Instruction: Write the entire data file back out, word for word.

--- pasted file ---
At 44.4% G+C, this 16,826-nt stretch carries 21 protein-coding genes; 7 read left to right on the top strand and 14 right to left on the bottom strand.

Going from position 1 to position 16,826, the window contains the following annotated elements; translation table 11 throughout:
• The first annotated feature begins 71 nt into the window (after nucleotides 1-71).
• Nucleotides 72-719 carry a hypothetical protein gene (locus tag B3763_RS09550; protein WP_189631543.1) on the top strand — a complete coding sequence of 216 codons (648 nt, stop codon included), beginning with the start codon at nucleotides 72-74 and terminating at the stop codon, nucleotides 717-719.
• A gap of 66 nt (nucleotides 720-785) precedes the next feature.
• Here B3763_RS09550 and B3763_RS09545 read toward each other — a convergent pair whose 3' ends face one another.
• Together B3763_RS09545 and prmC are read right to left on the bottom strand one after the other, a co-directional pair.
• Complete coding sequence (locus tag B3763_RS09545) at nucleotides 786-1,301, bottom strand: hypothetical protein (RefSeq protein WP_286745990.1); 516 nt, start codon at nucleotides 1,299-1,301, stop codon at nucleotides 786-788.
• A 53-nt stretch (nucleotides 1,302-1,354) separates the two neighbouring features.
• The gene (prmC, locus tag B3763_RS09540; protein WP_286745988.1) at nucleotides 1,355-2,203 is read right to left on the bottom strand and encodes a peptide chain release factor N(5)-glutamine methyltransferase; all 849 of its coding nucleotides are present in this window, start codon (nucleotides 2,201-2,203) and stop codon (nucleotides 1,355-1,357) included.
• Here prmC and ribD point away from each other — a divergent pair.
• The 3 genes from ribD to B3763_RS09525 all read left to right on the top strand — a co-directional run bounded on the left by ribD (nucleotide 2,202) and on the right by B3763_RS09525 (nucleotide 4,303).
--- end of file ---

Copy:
At 44.4% G+C, this 16,826-nt stretch carries 21 protein-coding genes; 7 read left to right on the top strand and 14 right to left on the bottom strand.

Going from position 1 to position 16,826, the window contains the following annotated elements; translation table 11 throughout:
• The first annotated feature begins 71 nt into the window (after nucleotides 1-71).
• Nucleotides 72-719 carry a hypothetical protein gene (locus tag B3763_RS09550; protein WP_189631543.1) on the top strand — a complete coding sequence of 216 codons (648 nt, stop codon included), beginning with the start codon at nucleotides 72-74 and terminating at the stop codon, nucleotides 717-719.
• A gap of 66 nt (nucleotides 720-785) precedes the next feature.
• Here B3763_RS09550 and B3763_RS09545 read toward each other — a convergent pair whose 3' ends face one another.
• Together B3763_RS09545 and prmC are read right to left on the bottom strand one after the other, a co-directional pair.
• Complete coding sequence (locus tag B3763_RS09545) at nucleotides 786-1,301, bottom strand: hypothetical protein (RefSeq protein WP_286745990.1); 516 nt, start codon at nucleotides 1,299-1,301, stop codon at nucleotides 786-788.
• A 53-nt stretch (nucleotides 1,302-1,354) separates the two neighbouring features.
• The gene (prmC, locus tag B3763_RS09540; protein WP_286745988.1) at nucleotides 1,355-2,203 is read right to left on the bottom strand and encodes a peptide chain release factor N(5)-glutamine methyltransferase; all 849 of its coding nucleotides are present in this window, start codon (nucleotides 2,201-2,203) and stop codon (nucleotides 1,355-1,357) included.
• Here prmC and ribD point away from each other — a divergent pair.
• The 3 genes from ribD to B3763_RS09525 all read left to right on the top strand — a co-directional run bounded on the left by ribD (nucleotide 2,202) and on the right by B3763_RS09525 (nucleotide 4,303).